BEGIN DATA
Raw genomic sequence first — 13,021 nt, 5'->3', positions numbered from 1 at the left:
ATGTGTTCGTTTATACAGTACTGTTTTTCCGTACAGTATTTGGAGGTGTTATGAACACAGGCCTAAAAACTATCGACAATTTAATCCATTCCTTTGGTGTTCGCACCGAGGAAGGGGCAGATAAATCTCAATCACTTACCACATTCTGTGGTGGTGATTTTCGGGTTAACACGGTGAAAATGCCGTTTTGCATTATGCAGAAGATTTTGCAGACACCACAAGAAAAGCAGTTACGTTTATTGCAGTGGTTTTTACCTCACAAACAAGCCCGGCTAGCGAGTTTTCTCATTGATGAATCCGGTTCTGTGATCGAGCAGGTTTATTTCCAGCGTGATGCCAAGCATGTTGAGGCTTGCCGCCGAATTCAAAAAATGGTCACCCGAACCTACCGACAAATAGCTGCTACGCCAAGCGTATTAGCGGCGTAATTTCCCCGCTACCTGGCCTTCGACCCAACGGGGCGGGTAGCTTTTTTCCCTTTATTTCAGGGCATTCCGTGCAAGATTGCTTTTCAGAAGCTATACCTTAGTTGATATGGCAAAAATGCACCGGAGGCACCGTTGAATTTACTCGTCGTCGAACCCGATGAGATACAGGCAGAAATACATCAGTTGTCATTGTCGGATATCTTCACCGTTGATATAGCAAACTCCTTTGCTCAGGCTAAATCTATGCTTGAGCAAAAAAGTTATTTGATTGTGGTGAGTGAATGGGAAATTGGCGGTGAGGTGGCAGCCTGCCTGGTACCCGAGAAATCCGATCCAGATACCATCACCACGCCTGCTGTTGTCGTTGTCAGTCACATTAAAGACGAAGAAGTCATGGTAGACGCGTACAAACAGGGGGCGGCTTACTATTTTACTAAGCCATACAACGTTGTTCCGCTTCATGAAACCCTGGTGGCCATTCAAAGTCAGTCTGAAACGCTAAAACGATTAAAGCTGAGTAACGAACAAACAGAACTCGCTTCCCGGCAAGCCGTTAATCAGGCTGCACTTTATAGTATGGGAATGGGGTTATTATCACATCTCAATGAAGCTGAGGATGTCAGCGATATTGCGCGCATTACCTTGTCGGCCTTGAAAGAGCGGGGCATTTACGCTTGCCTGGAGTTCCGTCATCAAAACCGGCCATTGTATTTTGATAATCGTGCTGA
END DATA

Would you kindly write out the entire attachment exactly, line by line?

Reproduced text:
Raw genomic sequence first — 13,021 nt, 5'->3', positions numbered from 1 at the left:
ATGTGTTCGTTTATACAGTACTGTTTTTCCGTACAGTATTTGGAGGTGTTATGAACACAGGCCTAAAAACTATCGACAATTTAATCCATTCCTTTGGTGTTCGCACCGAGGAAGGGGCAGATAAATCTCAATCACTTACCACATTCTGTGGTGGTGATTTTCGGGTTAACACGGTGAAAATGCCGTTTTGCATTATGCAGAAGATTTTGCAGACACCACAAGAAAAGCAGTTACGTTTATTGCAGTGGTTTTTACCTCACAAACAAGCCCGGCTAGCGAGTTTTCTCATTGATGAATCCGGTTCTGTGATCGAGCAGGTTTATTTCCAGCGTGATGCCAAGCATGTTGAGGCTTGCCGCCGAATTCAAAAAATGGTCACCCGAACCTACCGACAAATAGCTGCTACGCCAAGCGTATTAGCGGCGTAATTTCCCCGCTACCTGGCCTTCGACCCAACGGGGCGGGTAGCTTTTTTCCCTTTATTTCAGGGCATTCCGTGCAAGATTGCTTTTCAGAAGCTATACCTTAGTTGATATGGCAAAAATGCACCGGAGGCACCGTTGAATTTACTCGTCGTCGAACCCGATGAGATACAGGCAGAAATACATCAGTTGTCATTGTCGGATATCTTCACCGTTGATATAGCAAACTCCTTTGCTCAGGCTAAATCTATGCTTGAGCAAAAAAGTTATTTGATTGTGGTGAGTGAATGGGAAATTGGCGGTGAGGTGGCAGCCTGCCTGGTACCCGAGAAATCCGATCCAGATACCATCACCACGCCTGCTGTTGTCGTTGTCAGTCACATTAAAGACGAAGAAGTCATGGTAGACGCGTACAAACAGGGGGCGGCTTACTATTTTACTAAGCCATACAACGTTGTTCCGCTTCATGAAACCCTGGTGGCCATTCAAAGTCAGTCTGAAACGCTAAAACGATTAAAGCTGAGTAACGAACAAACAGAACTCGCTTCCCGGCAAGCCGTTAATCAGGCTGCACTTTATAGTATGGGAATGGGGTTATTATCACATCTCAATGAAGCTGAGGATGTCAGCGATATTGCGCGCATTACCTTGTCGGCCTTGAAAGAGCGGGGCATTTACGCTTGCCTGGAGTTCCGTCATCAAAACCGGCCATTGTATTTTGATAATCGTGCTGA